Responsible for the company's financial portfolio, budget and investment strategy, the CFO is the top position in a company, usually obtained by someone with a background in accounting or a financial analysis. CFOs require a global outlook and work with the CEO to develop new business opportunities. When they find them, they analyze their potential financial risks and benefits.
The CFO is sometimes known as the chief financial and operating officer (CFOO), especially in a small business where titles can often be grouped. The CFO usually sits on the board of directors. Their job is also to ensure that the company has a positive cash flow and spends its capital appropriately, always aiming to stay within budget.
Chief Operating Officer (COO)
A COO typically oversees the company's day-to-day operations and is second in command to the CEO. They're sometimes known as the executive vice president of operations. Tasks include administration, staffing, recruitment and strategy. If a company doesn't have a chief human resources officer, the COO can assume these human resource functions, which often happens in smaller organizations.
The COO usually sits on the board of directors with the CEO and the CFO.
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Chief Information Officer (CIO)
Some of the skills necessary for a CIO position include programming, mapping, coding and project management. They can apply the skills in various areas, including finance, risk management and business strategy. They also manage research and development, and ensure that any new technologies adopted by the company align with its goals and strategy.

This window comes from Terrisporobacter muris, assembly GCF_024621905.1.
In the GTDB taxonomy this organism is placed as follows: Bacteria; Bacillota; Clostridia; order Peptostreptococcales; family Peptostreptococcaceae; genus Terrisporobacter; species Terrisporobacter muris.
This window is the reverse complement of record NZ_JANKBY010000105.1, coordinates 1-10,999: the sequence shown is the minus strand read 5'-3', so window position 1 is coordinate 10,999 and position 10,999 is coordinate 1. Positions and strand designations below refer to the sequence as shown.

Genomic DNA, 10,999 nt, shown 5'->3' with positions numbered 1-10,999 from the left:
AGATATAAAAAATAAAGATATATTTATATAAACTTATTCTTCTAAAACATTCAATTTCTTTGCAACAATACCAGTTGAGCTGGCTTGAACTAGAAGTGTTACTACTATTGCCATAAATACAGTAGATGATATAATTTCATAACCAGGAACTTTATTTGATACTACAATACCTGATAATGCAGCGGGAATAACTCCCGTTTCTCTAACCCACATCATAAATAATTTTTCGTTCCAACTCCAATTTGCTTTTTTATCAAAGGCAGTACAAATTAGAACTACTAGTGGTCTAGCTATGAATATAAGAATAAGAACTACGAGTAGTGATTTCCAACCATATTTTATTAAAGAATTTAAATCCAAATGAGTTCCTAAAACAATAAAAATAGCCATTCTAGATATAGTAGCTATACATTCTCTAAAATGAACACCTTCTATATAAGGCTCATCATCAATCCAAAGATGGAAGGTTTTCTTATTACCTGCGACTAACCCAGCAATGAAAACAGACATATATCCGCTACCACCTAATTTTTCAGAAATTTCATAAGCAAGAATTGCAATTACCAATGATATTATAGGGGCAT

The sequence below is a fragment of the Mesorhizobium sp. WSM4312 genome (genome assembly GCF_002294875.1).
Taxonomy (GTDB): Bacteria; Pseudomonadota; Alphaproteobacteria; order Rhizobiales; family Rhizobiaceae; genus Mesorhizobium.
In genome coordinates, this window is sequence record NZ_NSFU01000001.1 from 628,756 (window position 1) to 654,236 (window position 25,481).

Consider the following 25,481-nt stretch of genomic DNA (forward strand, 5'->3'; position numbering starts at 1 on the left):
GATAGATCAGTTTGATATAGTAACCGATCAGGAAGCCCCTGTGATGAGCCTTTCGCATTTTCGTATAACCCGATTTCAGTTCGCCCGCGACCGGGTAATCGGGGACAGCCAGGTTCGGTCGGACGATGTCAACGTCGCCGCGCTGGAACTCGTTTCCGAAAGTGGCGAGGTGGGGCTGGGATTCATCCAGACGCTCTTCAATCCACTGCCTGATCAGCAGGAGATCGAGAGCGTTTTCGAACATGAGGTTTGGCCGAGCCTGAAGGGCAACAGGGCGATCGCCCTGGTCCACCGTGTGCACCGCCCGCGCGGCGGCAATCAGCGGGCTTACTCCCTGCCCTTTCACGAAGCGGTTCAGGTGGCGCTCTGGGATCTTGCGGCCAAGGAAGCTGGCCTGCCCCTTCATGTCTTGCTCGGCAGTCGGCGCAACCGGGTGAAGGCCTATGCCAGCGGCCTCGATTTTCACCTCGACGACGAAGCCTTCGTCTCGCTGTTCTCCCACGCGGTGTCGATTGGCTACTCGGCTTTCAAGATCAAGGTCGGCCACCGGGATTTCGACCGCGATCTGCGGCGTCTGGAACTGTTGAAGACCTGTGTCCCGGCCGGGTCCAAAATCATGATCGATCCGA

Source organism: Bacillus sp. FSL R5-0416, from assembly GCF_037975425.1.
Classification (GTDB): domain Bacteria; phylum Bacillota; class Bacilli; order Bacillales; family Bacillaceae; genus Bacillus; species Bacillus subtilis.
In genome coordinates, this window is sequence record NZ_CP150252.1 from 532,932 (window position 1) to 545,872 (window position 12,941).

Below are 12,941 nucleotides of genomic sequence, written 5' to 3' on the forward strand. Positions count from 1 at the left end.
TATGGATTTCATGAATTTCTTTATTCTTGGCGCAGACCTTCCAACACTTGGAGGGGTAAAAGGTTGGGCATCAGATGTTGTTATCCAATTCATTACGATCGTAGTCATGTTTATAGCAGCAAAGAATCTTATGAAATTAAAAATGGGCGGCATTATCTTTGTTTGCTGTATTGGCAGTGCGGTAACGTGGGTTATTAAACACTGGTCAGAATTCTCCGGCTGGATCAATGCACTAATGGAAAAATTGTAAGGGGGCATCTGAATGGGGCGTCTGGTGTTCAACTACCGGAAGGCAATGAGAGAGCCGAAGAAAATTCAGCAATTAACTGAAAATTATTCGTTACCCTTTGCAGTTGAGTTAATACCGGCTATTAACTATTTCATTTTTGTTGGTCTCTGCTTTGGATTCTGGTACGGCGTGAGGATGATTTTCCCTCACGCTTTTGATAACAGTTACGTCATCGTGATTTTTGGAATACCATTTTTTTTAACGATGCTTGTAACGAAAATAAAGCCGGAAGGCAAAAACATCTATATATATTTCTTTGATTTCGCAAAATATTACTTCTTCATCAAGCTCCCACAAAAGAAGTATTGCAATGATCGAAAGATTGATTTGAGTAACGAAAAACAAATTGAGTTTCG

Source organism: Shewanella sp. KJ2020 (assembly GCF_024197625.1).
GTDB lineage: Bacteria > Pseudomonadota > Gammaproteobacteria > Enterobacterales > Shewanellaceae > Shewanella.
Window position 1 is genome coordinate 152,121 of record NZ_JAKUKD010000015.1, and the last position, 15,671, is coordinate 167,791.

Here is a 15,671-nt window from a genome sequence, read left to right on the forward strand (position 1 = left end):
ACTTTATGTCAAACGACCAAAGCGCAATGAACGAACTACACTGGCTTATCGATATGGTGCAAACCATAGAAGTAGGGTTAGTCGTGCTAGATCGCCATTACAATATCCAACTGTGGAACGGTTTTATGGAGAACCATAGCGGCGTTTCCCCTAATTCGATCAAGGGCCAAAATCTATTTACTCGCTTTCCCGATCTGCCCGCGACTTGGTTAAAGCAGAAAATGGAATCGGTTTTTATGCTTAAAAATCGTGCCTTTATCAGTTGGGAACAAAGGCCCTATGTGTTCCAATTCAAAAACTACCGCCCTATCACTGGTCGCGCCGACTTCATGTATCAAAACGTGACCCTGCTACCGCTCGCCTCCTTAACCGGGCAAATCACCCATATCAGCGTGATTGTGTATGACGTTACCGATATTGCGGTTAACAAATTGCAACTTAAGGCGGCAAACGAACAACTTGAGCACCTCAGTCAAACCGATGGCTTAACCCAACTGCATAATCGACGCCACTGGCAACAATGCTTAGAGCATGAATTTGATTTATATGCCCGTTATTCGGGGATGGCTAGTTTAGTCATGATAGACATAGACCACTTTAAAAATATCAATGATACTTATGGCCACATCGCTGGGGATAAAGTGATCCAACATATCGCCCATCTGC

The CIO is not necessarily the same as the chief technology officer but can serve that purpose in smaller businesses.
Chief Technology Officer (CTO)
Previously the CIO and the CTO positions were filled by the same person in many businesses. However, as technology has played an increasingly important role in many companies' operations, the need to separate the positions has become more urgent. The CTO's responsibilities include overseeing any information system the company uses to run its operations and researching new technologies and how they might benefit the company. They help keep the company competitive and up-to-date with what's happening in technology.
Chief Marketing Officer (CMO)
Many CMOs start their careers as sales representatives before becoming sales managers, often advancing to the role of vice president of sales. They may also have started on the marketing side. CMOs develop a deep knowledge of a company's audience and customers.
These days, they must understand how to use social media for marketing their products, building community and heightening brand awareness. They also work on innovation and product development in brick-and-mortar outlets and lead the company's use of marketing campaigns around current and new products.
Chief Compliance Officer (CCO)
The CCO ensures the company's employees, business practices and processes operate under predetermined guidelines. This position can be significant for a company required to make regular compliance reports to a state or federal agency.
Chief Human Resources Officer (CHRO)
In smaller companies, this position can be fulfilled by the COO. However, larger companies usually employ a CHRO. The CHRO oversees recruitment, onboarding, compliance with a company's policies, such as sexual harassment, and its benefits policies like health care or time off.